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Ellen Honert's previous recording, Breath of the Soul (Mill Station, 2006), was a well-balanced affair accented by Honert's precise and sensitive singing. Hummingville, the recording and the title piece are something else altogether. There is a sea breeze in this recording and song, but it is not so much Caribbean as Mediterranean, but in either case, the Latin influence cannot be denied.
"Hummingville" is a Honert original, composed with pianist Frank Martin. It is a very tactile piece with layers of percussive acoustic instrumentation. The song is all about motion and kinetics captured in Honert's pleasing, well-balanced alto. Pedro Eustache's flute foils well with Honert's crisp vocals in a melodic duet interlude preceding Eustache's soaring solo. Alex Acuna is well employed on percussion. Honert flexes considerable compositional muscle on Hummingville.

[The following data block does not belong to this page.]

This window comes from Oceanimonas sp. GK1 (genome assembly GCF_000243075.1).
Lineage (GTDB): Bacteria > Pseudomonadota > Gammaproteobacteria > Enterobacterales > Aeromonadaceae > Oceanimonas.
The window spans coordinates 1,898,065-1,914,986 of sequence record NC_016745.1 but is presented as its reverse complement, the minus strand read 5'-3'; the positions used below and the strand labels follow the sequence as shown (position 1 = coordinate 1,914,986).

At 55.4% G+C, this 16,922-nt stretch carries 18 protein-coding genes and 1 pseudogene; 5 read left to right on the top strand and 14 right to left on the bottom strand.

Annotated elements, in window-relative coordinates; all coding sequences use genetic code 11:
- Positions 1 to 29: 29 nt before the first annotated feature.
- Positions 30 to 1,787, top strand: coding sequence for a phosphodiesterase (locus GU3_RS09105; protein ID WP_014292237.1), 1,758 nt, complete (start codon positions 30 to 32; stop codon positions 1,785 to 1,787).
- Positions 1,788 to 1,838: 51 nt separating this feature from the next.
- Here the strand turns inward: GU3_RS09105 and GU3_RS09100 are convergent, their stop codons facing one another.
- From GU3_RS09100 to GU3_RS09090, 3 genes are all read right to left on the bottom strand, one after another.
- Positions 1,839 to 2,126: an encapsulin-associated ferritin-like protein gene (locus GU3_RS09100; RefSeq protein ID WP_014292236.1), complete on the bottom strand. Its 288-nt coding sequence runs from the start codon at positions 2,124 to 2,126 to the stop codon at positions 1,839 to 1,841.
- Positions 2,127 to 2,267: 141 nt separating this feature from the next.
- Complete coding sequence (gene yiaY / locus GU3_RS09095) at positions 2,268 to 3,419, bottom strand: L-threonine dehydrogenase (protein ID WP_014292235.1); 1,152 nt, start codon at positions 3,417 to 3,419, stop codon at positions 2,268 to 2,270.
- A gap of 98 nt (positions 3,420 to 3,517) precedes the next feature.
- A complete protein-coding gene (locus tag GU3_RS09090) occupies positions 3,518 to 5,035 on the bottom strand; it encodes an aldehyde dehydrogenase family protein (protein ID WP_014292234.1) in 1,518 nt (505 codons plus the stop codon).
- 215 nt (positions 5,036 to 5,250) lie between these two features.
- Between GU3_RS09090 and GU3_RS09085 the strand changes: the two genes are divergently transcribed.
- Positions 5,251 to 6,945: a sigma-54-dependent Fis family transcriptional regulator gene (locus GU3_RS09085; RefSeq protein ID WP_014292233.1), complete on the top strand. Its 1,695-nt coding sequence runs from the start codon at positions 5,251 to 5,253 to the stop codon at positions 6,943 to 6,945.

Personnel: Ellen Honert: vocals; Frank Martin: keyboards; Jose Neto: guitar; Pedro
Eustache: flute; John Pena: bass; Alex Acuna: drums, percussion.
I love jazz because I enjoy the freedom.
I was first exposed to jazz when I was 17.
I met Cedar Walton at a concert in San Paulo.
The best show I ever attended was Helio Jambao trio.
The first jazz record I bought was Witchcraft by George Benson.
My advice to new listeners is listen to the old school first.